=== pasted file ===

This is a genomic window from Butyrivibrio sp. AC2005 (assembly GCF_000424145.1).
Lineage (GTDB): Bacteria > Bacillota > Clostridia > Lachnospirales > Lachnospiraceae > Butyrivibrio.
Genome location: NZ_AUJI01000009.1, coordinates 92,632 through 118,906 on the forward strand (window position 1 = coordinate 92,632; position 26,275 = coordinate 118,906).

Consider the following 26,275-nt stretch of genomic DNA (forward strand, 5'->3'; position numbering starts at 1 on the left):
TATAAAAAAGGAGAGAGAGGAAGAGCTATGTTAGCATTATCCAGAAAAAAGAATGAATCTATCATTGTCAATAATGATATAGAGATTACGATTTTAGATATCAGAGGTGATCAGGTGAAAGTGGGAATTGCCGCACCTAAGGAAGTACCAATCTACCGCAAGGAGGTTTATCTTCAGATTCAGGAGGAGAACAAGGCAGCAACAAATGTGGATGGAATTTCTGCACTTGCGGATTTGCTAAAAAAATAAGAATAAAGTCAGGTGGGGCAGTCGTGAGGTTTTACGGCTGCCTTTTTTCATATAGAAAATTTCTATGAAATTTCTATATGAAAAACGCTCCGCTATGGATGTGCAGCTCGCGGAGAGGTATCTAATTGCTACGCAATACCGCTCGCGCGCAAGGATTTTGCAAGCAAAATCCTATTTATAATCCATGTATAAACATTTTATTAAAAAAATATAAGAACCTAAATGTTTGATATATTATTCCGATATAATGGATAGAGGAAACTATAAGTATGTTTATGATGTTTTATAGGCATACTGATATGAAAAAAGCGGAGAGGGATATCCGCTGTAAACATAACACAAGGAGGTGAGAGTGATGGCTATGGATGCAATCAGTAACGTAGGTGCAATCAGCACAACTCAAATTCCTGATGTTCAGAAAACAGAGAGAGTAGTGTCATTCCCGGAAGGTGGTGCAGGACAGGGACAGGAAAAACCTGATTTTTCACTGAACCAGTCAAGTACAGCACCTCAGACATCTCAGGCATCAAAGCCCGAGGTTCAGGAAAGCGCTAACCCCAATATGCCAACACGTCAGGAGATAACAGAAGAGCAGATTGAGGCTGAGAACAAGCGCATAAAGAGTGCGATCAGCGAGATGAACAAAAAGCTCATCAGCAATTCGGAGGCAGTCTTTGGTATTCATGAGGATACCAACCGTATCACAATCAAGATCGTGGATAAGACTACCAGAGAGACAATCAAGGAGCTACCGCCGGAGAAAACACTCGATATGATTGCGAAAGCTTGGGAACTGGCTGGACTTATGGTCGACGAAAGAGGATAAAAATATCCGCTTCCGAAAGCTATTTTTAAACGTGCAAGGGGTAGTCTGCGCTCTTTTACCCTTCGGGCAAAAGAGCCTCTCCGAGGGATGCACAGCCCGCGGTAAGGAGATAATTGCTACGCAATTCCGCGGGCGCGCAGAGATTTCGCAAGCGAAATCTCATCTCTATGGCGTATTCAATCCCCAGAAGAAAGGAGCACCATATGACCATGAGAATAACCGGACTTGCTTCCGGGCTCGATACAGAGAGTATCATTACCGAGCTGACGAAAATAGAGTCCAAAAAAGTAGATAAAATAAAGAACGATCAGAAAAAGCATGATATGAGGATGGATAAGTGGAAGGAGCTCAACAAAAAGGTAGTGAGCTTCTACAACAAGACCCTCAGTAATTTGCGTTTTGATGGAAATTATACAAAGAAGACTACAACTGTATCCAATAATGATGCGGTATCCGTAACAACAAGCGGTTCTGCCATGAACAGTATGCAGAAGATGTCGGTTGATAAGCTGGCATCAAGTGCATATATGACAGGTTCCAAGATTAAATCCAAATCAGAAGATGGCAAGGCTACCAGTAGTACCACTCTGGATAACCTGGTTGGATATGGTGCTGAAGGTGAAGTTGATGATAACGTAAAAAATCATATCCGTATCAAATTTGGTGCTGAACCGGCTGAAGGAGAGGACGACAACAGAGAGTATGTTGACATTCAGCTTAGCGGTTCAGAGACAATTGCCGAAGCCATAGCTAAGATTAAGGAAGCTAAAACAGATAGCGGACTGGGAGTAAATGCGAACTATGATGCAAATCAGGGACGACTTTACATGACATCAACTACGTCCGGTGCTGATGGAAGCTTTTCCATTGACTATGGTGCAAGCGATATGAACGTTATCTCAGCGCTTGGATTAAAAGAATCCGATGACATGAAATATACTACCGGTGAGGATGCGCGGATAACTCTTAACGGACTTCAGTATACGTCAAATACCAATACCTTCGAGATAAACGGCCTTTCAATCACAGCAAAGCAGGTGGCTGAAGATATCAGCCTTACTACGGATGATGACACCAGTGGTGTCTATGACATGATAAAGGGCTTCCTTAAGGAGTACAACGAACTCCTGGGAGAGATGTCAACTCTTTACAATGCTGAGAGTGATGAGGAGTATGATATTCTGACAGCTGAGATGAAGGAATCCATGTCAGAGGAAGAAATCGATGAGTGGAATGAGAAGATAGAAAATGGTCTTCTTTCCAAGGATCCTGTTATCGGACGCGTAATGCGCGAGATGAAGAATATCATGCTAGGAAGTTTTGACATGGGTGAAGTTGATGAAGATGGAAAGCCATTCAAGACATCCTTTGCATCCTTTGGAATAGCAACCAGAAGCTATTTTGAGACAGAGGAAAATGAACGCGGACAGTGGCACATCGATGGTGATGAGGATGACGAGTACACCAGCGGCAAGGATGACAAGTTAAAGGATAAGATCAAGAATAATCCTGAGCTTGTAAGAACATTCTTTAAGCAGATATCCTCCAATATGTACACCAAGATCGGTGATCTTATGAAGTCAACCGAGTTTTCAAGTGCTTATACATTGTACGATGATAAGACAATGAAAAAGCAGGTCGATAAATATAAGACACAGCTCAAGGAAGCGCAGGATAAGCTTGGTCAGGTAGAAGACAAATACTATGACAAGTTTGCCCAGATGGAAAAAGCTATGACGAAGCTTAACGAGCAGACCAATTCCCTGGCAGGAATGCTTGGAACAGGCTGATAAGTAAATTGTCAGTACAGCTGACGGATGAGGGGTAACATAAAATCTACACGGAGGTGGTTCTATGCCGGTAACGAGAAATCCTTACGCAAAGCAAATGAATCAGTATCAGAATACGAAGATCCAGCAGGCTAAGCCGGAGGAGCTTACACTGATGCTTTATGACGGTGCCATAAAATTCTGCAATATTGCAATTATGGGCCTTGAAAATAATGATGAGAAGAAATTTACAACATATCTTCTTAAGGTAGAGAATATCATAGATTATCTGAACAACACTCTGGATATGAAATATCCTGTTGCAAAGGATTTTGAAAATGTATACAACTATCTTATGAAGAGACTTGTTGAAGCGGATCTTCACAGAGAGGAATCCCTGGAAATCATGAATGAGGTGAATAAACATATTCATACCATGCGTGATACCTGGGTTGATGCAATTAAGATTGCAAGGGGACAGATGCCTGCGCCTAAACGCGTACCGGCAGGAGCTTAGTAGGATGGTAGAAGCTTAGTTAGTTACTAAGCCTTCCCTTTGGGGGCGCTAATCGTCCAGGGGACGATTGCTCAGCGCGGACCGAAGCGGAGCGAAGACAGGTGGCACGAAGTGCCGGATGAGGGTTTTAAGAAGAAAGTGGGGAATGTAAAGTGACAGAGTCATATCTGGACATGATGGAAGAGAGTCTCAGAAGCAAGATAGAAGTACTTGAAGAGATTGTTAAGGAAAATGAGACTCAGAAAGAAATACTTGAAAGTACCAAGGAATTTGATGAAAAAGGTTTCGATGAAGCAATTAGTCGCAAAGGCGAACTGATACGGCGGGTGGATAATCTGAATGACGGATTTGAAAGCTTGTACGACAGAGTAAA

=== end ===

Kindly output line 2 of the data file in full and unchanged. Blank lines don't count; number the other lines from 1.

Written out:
Lineage (GTDB): Bacteria > Bacillota > Clostridia > Lachnospirales > Lachnospiraceae > Butyrivibrio.